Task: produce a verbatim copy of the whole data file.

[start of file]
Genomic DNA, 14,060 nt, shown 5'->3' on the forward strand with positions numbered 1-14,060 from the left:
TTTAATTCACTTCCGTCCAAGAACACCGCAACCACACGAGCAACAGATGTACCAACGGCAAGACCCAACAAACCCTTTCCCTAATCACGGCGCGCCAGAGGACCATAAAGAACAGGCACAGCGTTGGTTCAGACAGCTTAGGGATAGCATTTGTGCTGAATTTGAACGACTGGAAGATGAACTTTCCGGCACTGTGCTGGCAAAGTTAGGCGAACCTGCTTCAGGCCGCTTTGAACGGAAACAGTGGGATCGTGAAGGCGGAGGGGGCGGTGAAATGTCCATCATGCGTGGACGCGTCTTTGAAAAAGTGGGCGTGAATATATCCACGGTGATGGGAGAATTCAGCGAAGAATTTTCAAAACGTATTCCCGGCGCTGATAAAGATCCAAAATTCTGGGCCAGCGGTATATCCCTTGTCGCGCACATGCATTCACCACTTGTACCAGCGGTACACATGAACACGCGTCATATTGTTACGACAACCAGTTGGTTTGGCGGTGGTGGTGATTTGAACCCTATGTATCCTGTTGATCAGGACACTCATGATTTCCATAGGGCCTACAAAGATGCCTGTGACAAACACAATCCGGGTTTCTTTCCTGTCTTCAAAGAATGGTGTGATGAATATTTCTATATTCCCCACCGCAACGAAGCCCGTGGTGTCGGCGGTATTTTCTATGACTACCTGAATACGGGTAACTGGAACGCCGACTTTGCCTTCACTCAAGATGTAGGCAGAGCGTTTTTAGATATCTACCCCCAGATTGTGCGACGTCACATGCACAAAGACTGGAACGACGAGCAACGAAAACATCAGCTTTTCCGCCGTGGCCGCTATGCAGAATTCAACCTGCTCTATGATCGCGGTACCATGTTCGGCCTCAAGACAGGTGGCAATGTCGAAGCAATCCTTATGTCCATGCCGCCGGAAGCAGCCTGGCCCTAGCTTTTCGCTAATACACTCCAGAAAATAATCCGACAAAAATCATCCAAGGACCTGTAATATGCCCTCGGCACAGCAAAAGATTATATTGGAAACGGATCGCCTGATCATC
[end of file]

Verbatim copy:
Genomic DNA, 14,060 nt, shown 5'->3' on the forward strand with positions numbered 1-14,060 from the left:
TTTAATTCACTTCCGTCCAAGAACACCGCAACCACACGAGCAACAGATGTACCAACGGCAAGACCCAACAAACCCTTTCCCTAATCACGGCGCGCCAGAGGACCATAAAGAACAGGCACAGCGTTGGTTCAGACAGCTTAGGGATAGCATTTGTGCTGAATTTGAACGACTGGAAGATGAACTTTCCGGCACTGTGCTGGCAAAGTTAGGCGAACCTGCTTCAGGCCGCTTTGAACGGAAACAGTGGGATCGTGAAGGCGGAGGGGGCGGTGAAATGTCCATCATGCGTGGACGCGTCTTTGAAAAAGTGGGCGTGAATATATCCACGGTGATGGGAGAATTCAGCGAAGAATTTTCAAAACGTATTCCCGGCGCTGATAAAGATCCAAAATTCTGGGCCAGCGGTATATCCCTTGTCGCGCACATGCATTCACCACTTGTACCAGCGGTACACATGAACACGCGTCATATTGTTACGACAACCAGTTGGTTTGGCGGTGGTGGTGATTTGAACCCTATGTATCCTGTTGATCAGGACACTCATGATTTCCATAGGGCCTACAAAGATGCCTGTGACAAACACAATCCGGGTTTCTTTCCTGTCTTCAAAGAATGGTGTGATGAATATTTCTATATTCCCCACCGCAACGAAGCCCGTGGTGTCGGCGGTATTTTCTATGACTACCTGAATACGGGTAACTGGAACGCCGACTTTGCCTTCACTCAAGATGTAGGCAGAGCGTTTTTAGATATCTACCCCCAGATTGTGCGACGTCACATGCACAAAGACTGGAACGACGAGCAACGAAAACATCAGCTTTTCCGCCGTGGCCGCTATGCAGAATTCAACCTGCTCTATGATCGCGGTACCATGTTCGGCCTCAAGACAGGTGGCAATGTCGAAGCAATCCTTATGTCCATGCCGCCGGAAGCAGCCTGGCCCTAGCTTTTCGCTAATACACTCCAGAAAATAATCCGACAAAAATCATCCAAGGACCTGTAATATGCCCTCGGCACAGCAAAAGATTATATTGGAAACGGATCGCCTGATCATC